The man accused of striking a New York author with his car and then leaving her to die in the roadway had a “significant” amount of alcohol in his system at the time, prosecutors allege.
Albany County resident Nsikak Okure, age 34, of Guilderland, was arraigned on an 11-count indictment in Albany County Court on Monday, Nov. 21, including second-degree manslaughter, in the death of Tanisha Brathwaite.
The 31-year-old Brooklyn native was walking home at around 7:15 p.m. Wednesday, Sept. 14, when she was struck on Clinton Avenue near North Swan Street, according to Albany Police.
Brathwaite, who WNYT reports had just finished working her shift as a security guard at the state Capitol and was still in uniform, was pronounced dead at the scene.
Albany County prosecutors allege that Okure "recklessly operated a motor vehicle while under the influence of a significant amount of alcohol" when he caused her death.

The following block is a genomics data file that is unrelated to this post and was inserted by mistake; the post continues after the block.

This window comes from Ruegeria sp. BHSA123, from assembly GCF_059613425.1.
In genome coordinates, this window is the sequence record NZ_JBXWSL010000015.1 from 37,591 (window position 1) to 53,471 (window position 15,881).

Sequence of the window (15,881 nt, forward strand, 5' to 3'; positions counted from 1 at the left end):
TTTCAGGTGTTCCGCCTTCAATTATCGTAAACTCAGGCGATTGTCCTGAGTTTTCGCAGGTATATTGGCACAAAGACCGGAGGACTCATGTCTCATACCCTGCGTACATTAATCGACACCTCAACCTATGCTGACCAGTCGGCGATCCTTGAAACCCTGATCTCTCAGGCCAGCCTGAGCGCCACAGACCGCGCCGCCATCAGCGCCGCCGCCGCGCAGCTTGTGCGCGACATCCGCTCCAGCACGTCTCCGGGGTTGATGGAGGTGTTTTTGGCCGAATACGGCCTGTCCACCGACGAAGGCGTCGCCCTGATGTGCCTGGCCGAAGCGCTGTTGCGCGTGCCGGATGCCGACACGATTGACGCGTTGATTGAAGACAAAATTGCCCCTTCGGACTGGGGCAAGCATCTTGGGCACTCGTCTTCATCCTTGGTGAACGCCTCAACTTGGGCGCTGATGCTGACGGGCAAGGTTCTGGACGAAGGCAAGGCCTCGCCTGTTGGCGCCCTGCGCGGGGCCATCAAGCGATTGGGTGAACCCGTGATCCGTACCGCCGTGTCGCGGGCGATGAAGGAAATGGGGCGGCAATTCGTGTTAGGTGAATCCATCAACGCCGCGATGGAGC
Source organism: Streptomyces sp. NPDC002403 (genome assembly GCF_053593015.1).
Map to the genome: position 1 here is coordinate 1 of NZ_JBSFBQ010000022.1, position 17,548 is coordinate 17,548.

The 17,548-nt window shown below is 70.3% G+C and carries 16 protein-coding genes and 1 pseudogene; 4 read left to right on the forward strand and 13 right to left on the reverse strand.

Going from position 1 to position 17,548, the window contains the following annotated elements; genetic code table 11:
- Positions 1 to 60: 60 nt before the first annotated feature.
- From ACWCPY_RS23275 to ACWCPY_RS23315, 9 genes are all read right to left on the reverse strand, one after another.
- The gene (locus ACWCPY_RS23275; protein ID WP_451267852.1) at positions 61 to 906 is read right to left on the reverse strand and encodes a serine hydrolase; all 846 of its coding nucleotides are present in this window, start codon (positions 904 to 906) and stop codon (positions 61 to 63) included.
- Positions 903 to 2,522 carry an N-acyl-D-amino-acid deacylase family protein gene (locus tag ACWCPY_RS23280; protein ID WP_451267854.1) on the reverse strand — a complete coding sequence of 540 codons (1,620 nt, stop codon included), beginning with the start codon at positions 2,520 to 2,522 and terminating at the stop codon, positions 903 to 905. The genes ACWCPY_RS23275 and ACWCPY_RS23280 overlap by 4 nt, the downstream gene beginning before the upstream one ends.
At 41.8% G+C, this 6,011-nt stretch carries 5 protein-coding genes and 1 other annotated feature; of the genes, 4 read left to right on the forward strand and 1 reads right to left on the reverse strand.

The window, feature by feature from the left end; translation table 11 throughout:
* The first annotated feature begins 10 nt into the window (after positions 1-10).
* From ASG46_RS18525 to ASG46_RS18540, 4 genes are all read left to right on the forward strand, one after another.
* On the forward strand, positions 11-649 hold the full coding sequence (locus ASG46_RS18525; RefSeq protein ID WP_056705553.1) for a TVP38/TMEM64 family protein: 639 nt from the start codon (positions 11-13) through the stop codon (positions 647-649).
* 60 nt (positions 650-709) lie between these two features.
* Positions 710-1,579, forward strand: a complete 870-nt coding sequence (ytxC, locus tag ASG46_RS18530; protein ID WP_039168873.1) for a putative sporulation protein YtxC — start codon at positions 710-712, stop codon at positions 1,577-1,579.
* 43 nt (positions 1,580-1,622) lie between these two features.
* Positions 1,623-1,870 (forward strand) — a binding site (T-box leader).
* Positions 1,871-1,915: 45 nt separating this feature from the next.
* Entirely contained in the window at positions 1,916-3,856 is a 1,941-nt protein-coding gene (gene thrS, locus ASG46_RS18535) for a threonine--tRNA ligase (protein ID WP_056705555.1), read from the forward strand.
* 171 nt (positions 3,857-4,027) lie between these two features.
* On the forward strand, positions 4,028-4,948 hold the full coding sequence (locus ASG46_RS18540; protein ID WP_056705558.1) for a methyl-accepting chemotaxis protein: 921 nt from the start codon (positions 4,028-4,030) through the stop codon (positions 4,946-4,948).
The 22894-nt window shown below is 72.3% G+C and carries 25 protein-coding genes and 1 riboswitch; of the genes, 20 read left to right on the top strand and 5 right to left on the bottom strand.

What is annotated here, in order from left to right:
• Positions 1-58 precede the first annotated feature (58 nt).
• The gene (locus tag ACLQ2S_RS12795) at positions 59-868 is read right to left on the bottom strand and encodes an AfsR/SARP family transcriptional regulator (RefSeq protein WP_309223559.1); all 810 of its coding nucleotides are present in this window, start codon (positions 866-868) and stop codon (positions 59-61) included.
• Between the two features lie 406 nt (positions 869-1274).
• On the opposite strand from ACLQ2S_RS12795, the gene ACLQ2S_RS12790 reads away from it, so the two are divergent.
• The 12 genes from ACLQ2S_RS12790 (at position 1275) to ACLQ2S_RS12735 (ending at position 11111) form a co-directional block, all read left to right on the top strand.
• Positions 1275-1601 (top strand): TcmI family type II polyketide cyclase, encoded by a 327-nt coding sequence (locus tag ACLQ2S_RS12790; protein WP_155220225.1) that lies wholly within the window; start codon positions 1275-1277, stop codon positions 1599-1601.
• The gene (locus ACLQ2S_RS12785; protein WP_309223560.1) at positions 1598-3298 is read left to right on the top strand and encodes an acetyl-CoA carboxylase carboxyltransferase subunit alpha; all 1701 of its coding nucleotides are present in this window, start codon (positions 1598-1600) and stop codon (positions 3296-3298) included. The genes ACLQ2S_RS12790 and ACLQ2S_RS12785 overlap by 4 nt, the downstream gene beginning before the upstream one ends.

Thirty-six minutes after Brathwaite was struck, Okure was involved in another alleged drunk driving crash near the Crossgates Mall in Guilderland, according to the Albany Times Union. He reportedly had a blood alcohol level of 0.18 percent, more than twice the legal limit to drive.
He is facing separate criminal charges for that crash.
In court Monday, Okure pleaded not guilty to all counts against him in Brathwaite's death, which also include aggravated vehicular homicide, vehicular manslaughter, aggravated driving while intoxicated, and leaving the scene of an accident without reporting.
A judge ordered him jailed pending a bail hearing on Wednesday, Nov. 23. He is due back in court on Dec. 21.
In addition to her work as a security guard, Brathwaite was an aspiring author, having published her first novel, “Caught in the Storm,” under the pen name Tani Bee in 2018.
In her Amazon profile, the University at Albany graduate described herself as an up and coming author from Brooklyn who was working on additional novels.
Her sister, Tene Brathwaite, told the Times Union the family is relieved that a suspect is in custody and they can begin to see justice.
“I feel a little relief because we finally have some information,” the outlet quoted her as saying. “Of course, I’m still hurt because we can’t bring her back. But it feels a little better today.”
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